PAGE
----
Peter Wayne RYDER - 06/03/2018
Under section 21(2) of the Parole Act 2002
Peter Wayne RYDER
Hearing: 6 March 2018
at Christchurch Men’s Prison
Members of the Board:
- Hon J W Gendall QC (Panel Convenor)
- Assoc Prof. P Brinded
- Ms P Rose
- Mr L Comer
- Ms N Pointer
DECISION OF THE BOARD
- Peter Ryder is serving a life sentence imposed on 28 September 1994 for the murder of his 10 year old step-son. His parole eligibility date was 8 March 2015.
- He was seen by the Board on 7 March 2017, which noted that he had been released on parole and re-called on two occasions.
- The first recall was on 23 May 2005, when he had been released to [withheld]. Then, he was released on 11 March 2013 only to be recalled pursuant to an interim recall order in July 2013. He has convictions after his index offending (with his partner being a victim) of assault with intent to injure and threatening to kill.
- Mr Ryder completed the Medium Intensity Rehabilitation Programme (MIRP) in 2009, Drug Treatment Unit (DTU) programme in 2010 and Special Treatment Unit Rehabilitation Programme (STURP) in 2016.
- He has until recently been in self-care and was making some progress. However, he admitted smoking synthetic cannabis in December 2017, which he says occurred on one occasion only and his “addiction got the better of him”.
- On an earlier occasion, in December 2007, he had been removed from self-care through implications of drugs and cellphone use but no charges followed.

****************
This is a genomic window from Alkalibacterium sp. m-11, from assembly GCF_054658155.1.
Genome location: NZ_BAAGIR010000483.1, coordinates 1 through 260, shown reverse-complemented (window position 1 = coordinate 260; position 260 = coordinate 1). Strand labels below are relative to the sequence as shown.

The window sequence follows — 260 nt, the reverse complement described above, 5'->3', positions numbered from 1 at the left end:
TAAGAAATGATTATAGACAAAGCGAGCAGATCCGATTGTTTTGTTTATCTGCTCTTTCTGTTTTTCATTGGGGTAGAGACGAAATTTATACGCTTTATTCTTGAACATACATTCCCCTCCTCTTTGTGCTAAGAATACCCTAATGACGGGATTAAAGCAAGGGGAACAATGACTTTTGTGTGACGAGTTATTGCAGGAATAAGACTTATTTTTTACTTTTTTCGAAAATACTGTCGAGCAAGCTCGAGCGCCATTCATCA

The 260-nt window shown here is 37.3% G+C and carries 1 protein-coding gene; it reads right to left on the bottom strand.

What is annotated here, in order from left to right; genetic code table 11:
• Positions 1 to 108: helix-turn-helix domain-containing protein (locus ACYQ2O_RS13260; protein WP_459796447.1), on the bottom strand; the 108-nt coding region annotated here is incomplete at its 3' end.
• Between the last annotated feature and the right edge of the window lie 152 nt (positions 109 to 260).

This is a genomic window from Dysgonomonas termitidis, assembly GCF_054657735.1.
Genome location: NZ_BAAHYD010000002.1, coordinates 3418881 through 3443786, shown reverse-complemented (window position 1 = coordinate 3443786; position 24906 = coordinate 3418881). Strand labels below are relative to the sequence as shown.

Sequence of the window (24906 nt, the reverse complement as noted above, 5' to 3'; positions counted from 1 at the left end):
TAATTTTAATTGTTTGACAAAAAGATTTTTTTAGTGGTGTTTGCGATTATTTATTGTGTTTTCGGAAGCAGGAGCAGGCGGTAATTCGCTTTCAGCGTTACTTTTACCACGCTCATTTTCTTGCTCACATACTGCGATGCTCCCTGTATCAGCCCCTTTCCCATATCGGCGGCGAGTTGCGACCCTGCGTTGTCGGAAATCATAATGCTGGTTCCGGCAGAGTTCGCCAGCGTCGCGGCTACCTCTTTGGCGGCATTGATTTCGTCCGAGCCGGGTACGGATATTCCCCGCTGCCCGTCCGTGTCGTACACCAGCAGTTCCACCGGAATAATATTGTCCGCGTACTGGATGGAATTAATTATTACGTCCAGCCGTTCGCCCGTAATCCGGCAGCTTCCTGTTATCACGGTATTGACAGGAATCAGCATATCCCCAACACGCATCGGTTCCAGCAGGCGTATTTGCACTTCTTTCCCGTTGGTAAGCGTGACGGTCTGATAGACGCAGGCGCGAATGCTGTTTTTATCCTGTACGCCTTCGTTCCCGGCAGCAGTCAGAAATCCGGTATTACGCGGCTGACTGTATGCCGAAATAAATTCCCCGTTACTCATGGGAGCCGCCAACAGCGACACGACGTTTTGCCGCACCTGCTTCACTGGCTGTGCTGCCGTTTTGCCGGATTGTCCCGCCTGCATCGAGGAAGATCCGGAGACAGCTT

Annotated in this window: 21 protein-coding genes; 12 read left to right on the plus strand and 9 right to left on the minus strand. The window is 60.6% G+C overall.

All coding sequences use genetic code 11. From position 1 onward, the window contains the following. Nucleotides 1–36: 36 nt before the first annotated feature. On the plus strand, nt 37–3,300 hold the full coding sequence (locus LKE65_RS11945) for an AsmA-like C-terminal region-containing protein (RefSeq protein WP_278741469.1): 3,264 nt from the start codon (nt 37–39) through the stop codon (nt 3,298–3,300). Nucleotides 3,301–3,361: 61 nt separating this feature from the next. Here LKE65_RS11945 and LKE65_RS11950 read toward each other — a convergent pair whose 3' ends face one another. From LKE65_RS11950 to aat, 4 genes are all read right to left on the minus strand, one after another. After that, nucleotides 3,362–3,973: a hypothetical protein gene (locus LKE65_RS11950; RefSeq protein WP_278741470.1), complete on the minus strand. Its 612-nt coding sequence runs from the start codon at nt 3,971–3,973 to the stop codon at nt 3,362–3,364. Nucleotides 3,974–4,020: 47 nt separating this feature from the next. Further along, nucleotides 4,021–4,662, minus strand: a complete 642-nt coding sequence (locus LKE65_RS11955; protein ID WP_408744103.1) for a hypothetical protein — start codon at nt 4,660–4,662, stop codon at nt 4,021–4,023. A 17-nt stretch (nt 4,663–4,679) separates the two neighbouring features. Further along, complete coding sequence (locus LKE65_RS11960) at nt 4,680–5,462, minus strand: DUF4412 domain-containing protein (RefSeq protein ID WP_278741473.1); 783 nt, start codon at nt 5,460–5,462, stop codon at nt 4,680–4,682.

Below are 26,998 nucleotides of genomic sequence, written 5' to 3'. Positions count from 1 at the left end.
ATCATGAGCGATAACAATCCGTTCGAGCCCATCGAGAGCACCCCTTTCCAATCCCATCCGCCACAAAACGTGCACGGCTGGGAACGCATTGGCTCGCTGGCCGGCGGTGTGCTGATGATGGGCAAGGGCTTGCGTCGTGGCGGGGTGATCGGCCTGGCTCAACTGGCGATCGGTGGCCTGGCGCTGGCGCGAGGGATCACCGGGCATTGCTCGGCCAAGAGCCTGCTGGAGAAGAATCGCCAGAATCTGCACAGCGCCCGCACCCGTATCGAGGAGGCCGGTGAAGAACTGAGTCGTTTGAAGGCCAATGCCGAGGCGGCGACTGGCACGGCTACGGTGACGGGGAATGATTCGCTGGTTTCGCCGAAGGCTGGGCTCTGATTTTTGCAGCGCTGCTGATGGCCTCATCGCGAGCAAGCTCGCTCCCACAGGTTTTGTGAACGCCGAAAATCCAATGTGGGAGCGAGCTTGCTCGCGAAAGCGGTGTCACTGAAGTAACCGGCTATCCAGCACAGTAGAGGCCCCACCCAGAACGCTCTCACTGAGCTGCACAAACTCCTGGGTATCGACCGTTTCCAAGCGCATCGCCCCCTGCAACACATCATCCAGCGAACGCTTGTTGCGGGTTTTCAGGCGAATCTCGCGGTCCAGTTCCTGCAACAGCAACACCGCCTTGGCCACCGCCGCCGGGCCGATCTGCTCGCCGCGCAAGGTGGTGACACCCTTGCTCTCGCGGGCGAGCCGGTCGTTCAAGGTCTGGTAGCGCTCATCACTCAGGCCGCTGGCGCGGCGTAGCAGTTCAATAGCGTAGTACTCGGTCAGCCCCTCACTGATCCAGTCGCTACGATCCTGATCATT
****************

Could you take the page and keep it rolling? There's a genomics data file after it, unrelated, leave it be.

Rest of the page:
- The Parole Assessment Report records that Mr Ryder was, on an earlier occasion in February 2012, removed from Release to Work because of a positive drug test. It notes that his behaviour has reflected a tendency towards superficiality and deceit. Although he had made some gains there have been recent lapses, which cause concern.
- He has been removed from self-care and claims that this was because of false allegations or insinuations made by other inmates. He assures us that he has not been involved in any way in contraband issues.
- The review of his scores on the VRS/PCO-SV tests indicate no changes and he remains a high risk prisoner. He has the support of [withheld], and a release plan, which would involve him availing himself of [withheld]. He has been working with his reintegration workers towards that.
- Since August 2017, he enjoyed reintegration outings, including shopping but because of reclassification to low/medium these have been no longer available to him.
- At present, counsel asks for a “deferment” of parole issues until June because she said that a bed may be available with [withheld] at that time. She said that investigations are still pending regarding the contraband allegations, which we emphasise he steadfastly denies.
- Mr Ryder requires careful and slow reintegration measures, because of his past failures on parole and admitted lapse in December 2017. We do not accept as credible his claims that only his three fellow inmates all smoked synthetic cannabis regularly but not him. He needs to be able to recommence reintegration matters so as to prove himself in less restricted situations.
- We note that the psychological report confirms that he needs to work on his attitudes around anti-social activities and that: “It would also be advisable, should individual sessions be available, that Mr Ryder explore his index offence of murder. He has not addressed this to date, which is considered important given the likely links and parallels between factors preceding all of his offences and factors identified as contributing to his lack of progress towards release”.
- Given that Mr Ryder had already had the benefit of two releases (which resulted in recalls) when he had not addressed these factors, may be a little surprising.
- He is an undue risk to the safety of the community and parole is declined. He will be seen again in 12 months time, that is in the month of February 2019 and in any event before the end of 28 February.
Hon J W Gendall QC